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Reviews of Educational Material  |   February 2004
Careers in Anesthesiology Autobiographical Memoirs Volume VII.
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  • The Mayo Clinic, Rochester, Minnesota. kopp.
Article Information
Reviews of Educational Material
Reviews of Educational Material   |   February 2004
Careers in Anesthesiology Autobiographical Memoirs Volume VII.
Anesthesiology 2 2004, Vol.100, 462. doi:
Anesthesiology 2 2004, Vol.100, 462. doi:
Careers in Anesthesiology Autobiographical Memoirs Volume VII. By Bernard V. Wetchler, M.D., Jay Jacoby, M.D., Ph.D., Daniel C. Moore, M.D. Wood Library-Museum of Anesthesiology, Park Ridge, Illinois, 2002. ISBN: 1889595098. Pages: 315. Price: $45.
Dr. Paul Wood, Dr. Ralph Waters, Dr. Henry Ruth, Dr. James Gwathmay—many in the field of anesthesiology know their stories and the origins of our chosen field of study. But what of those who succeeded these legends? What of the men and women who advanced the specialty of anesthesiology from its infancy to the modern medical practice now enjoyed by thousands of physicians? Volume VII of Careers in Anesthesiology  , another volume in a series published by the Wood Library (American Society of Anesthesiologists, Park Ridge, Illinois), answers these questions with regard to three anesthesiologists who followed in the footsteps of the founders of modern anesthesiology: Bernard V. Wetchler M.D., Retired Clinical Professor of Anesthesiology, University of Illinois College of Medicine, Chicago, Illinois; Jay Jacoby, M.D., Ph.D., Professor, The Ohio State University, Columbus, Ohio; and Daniel C. Moore, M.D., Retired Professor, Virginia Mason Medical Center, Seattle, Washington.
Similar to previous volumes in this series, each section follows the career choices of all three men, and we are allowed to peek behind the curtain as to the “how and why” of decisions made throughout their careers. In these autobiographical memoirs, each man does a very informative job of not only describing the impetus of his career in anesthesiology but also the repercussions of his choices of where to practice and how to practice with regard to subspecialties.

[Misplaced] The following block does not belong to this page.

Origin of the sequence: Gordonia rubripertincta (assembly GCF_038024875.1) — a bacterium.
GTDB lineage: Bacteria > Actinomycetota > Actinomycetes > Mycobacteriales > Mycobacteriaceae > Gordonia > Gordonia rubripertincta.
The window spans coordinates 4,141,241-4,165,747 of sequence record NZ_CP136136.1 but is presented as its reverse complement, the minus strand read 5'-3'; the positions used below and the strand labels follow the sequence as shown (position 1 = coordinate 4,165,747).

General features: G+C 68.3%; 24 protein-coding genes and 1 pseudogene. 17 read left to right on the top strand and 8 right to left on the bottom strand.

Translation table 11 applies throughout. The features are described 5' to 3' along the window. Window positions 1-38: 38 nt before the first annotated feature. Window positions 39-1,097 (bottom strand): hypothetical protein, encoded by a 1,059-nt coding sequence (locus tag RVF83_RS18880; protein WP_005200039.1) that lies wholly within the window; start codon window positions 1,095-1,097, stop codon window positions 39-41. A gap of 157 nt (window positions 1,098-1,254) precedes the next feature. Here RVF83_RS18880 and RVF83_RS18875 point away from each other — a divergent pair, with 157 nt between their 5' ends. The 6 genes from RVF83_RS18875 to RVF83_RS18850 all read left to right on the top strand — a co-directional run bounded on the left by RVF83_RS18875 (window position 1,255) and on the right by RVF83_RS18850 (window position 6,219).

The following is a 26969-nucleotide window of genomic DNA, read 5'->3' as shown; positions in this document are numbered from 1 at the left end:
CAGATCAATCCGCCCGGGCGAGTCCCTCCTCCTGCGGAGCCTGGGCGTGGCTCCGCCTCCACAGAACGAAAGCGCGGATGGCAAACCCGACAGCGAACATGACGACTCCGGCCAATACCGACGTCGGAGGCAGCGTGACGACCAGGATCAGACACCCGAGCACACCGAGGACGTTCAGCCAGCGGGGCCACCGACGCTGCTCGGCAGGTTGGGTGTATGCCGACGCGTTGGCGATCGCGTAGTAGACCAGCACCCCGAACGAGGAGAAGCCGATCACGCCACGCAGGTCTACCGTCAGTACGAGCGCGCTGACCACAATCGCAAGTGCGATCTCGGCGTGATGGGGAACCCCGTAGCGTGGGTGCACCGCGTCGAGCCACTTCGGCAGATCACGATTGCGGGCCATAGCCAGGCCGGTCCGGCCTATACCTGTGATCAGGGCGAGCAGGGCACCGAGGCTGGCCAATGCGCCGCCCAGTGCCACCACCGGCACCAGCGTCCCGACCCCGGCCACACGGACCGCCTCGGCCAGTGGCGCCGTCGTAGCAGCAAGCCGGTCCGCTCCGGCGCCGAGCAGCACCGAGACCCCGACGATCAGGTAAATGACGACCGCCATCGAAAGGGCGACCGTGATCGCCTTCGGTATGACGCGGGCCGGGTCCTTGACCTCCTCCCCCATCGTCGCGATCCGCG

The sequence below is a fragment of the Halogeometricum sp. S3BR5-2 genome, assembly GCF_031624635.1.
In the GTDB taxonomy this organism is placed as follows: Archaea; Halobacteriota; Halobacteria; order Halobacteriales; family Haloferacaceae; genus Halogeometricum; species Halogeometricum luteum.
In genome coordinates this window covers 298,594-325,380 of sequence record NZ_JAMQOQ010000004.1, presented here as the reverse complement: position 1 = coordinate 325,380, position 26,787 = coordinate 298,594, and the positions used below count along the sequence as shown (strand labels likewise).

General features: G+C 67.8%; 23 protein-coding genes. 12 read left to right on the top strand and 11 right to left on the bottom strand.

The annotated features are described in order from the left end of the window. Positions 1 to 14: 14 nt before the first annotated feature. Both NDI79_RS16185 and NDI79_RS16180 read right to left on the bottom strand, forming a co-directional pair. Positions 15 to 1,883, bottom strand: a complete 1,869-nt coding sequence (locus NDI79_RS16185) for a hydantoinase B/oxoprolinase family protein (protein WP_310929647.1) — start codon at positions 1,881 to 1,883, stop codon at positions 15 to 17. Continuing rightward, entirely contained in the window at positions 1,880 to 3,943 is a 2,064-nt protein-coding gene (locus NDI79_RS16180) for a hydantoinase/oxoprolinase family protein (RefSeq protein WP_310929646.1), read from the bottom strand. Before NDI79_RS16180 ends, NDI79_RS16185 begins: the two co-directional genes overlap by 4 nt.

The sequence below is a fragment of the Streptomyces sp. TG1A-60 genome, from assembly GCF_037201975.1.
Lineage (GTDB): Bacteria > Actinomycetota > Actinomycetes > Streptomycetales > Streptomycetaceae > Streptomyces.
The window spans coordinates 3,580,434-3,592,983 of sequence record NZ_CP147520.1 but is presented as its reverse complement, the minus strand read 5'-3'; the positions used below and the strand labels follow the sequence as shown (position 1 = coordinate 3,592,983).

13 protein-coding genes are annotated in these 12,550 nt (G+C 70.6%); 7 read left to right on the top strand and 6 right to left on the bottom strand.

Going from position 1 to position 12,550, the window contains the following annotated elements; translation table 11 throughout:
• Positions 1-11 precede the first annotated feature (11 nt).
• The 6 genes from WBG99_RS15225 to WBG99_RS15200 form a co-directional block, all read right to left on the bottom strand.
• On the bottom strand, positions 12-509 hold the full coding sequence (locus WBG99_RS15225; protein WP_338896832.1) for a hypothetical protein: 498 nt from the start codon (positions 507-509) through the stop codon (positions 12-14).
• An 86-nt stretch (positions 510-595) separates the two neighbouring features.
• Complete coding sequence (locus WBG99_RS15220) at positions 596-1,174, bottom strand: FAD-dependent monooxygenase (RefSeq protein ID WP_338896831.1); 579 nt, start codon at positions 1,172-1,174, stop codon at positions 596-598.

The anecdotes that punctuate major points of their lives are fascinating. Dr. Moore’s interaction with Dr. Paul Wood at the onset of his path to anesthesiology is captivating. Imagine having to convince Dr. Wood of your competence to sit for the American Board of Anesthesiologists (Raleigh, North Carolina) written examination, much less having to take your oral examinations with examiners by the names of Rovenstine, Ruth, and McCuskey. The process must have been harrowing, but to read Dr. Moore’s account, it was nothing more than future colleagues and American Society of Anesthesiologists presidents having a conversation.
The impact the armed forces and armed conflicts had on each of their careers is difficult for us to appreciate at present. Although we may know that these events in many instances spurred advances in anesthesia technique, few realize how interwoven the careers of ex-armed forces anesthesiologists were after entering civilian life. A consistent theme is the impact of armed forces anesthesiologists in accelerating the advancements of anesthesia within academia and private practice. In addition, the personal stories of experiences during the conflicts are captivating. For example, Dr. Jacoby describes his adventures in vivid detail, from coming ashore June 9, 1944, at Normandy (D-day + 3), to having the surgical tents in which they had set up their operating rooms riddled with bullets, to operating on the gangrenous feet of the front-line solders. Of course, he did get to ride into a newly liberated Paris, France, albeit with a bunch of drunken solders carrying loaded rifles.
The advancements each of these men made to the study of anesthesiology cannot be underestimated. The book does a great job of recounting not only these advancements but also the turf battles, the fight for independence and recognition as a distinct medical specialty, and even the scuffles between members of the American Society of Anesthesiologists.
Dr. Jacoby started his career when, in his own words, “anesthetics were administered by family members, nurses, interns, or junior surgeons.” Because of the contributions made by each of these men, those of us who follow do not have to fight for the legitimacy of our chosen field. Rather, we can concentrate on continued advancement in basic and clinical sciences that benefit our patients. All physicians who have chosen anesthesiology as a career should read this book to better appreciate the challenges and battles that have been fought and won for our specialty.